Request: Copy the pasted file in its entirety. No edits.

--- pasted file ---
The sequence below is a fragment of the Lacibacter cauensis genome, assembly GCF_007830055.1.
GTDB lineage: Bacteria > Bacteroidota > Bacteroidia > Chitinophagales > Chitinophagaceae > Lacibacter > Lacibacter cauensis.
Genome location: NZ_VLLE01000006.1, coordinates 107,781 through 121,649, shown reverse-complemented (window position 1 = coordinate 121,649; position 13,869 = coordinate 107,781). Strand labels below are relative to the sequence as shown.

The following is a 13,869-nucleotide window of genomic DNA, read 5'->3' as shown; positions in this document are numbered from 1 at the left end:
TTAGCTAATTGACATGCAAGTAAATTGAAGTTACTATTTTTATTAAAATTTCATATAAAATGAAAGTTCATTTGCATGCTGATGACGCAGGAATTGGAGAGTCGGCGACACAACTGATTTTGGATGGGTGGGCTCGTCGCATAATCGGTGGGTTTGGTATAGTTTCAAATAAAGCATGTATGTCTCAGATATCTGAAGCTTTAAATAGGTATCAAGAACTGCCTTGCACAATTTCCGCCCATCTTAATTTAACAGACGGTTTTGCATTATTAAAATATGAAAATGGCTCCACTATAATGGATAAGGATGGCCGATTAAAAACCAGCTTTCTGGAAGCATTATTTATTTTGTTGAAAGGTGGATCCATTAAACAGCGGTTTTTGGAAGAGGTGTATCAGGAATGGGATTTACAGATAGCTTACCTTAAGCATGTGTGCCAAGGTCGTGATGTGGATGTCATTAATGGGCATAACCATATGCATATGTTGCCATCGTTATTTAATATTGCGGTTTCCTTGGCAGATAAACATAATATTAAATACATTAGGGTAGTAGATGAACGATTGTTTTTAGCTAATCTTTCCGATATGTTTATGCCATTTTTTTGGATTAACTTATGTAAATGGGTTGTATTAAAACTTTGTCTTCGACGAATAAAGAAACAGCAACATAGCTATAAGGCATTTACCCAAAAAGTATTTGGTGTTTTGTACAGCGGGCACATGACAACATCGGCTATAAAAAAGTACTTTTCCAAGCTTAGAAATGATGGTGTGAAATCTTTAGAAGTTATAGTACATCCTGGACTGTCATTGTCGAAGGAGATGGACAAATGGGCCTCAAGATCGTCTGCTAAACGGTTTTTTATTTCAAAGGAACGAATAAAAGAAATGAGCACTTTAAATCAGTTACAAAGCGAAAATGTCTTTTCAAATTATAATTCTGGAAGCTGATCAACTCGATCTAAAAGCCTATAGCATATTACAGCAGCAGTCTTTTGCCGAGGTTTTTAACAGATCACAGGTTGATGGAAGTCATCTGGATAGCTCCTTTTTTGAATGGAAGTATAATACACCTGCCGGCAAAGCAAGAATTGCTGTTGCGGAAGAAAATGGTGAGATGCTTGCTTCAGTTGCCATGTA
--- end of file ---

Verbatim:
The sequence below is a fragment of the Lacibacter cauensis genome, assembly GCF_007830055.1.
GTDB lineage: Bacteria > Bacteroidota > Bacteroidia > Chitinophagales > Chitinophagaceae > Lacibacter > Lacibacter cauensis.
Genome location: NZ_VLLE01000006.1, coordinates 107,781 through 121,649, shown reverse-complemented (window position 1 = coordinate 121,649; position 13,869 = coordinate 107,781). Strand labels below are relative to the sequence as shown.

The following is a 13,869-nucleotide window of genomic DNA, read 5'->3' as shown; positions in this document are numbered from 1 at the left end:
TTAGCTAATTGACATGCAAGTAAATTGAAGTTACTATTTTTATTAAAATTTCATATAAAATGAAAGTTCATTTGCATGCTGATGACGCAGGAATTGGAGAGTCGGCGACACAACTGATTTTGGATGGGTGGGCTCGTCGCATAATCGGTGGGTTTGGTATAGTTTCAAATAAAGCATGTATGTCTCAGATATCTGAAGCTTTAAATAGGTATCAAGAACTGCCTTGCACAATTTCCGCCCATCTTAATTTAACAGACGGTTTTGCATTATTAAAATATGAAAATGGCTCCACTATAATGGATAAGGATGGCCGATTAAAAACCAGCTTTCTGGAAGCATTATTTATTTTGTTGAAAGGTGGATCCATTAAACAGCGGTTTTTGGAAGAGGTGTATCAGGAATGGGATTTACAGATAGCTTACCTTAAGCATGTGTGCCAAGGTCGTGATGTGGATGTCATTAATGGGCATAACCATATGCATATGTTGCCATCGTTATTTAATATTGCGGTTTCCTTGGCAGATAAACATAATATTAAATACATTAGGGTAGTAGATGAACGATTGTTTTTAGCTAATCTTTCCGATATGTTTATGCCATTTTTTTGGATTAACTTATGTAAATGGGTTGTATTAAAACTTTGTCTTCGACGAATAAAGAAACAGCAACATAGCTATAAGGCATTTACCCAAAAAGTATTTGGTGTTTTGTACAGCGGGCACATGACAACATCGGCTATAAAAAAGTACTTTTCCAAGCTTAGAAATGATGGTGTGAAATCTTTAGAAGTTATAGTACATCCTGGACTGTCATTGTCGAAGGAGATGGACAAATGGGCCTCAAGATCGTCTGCTAAACGGTTTTTTATTTCAAAGGAACGAATAAAAGAAATGAGCACTTTAAATCAGTTACAAAGCGAAAATGTCTTTTCAAATTATAATTCTGGAAGCTGATCAACTCGATCTAAAAGCCTATAGCATATTACAGCAGCAGTCTTTTGCCGAGGTTTTTAACAGATCACAGGTTGATGGAAGTCATCTGGATAGCTCCTTTTTTGAATGGAAGTATAATACACCTGCCGGCAAAGCAAGAATTGCTGTTGCGGAAGAAAATGGTGAGATGCTTGCTTCAGTTGCCATGTA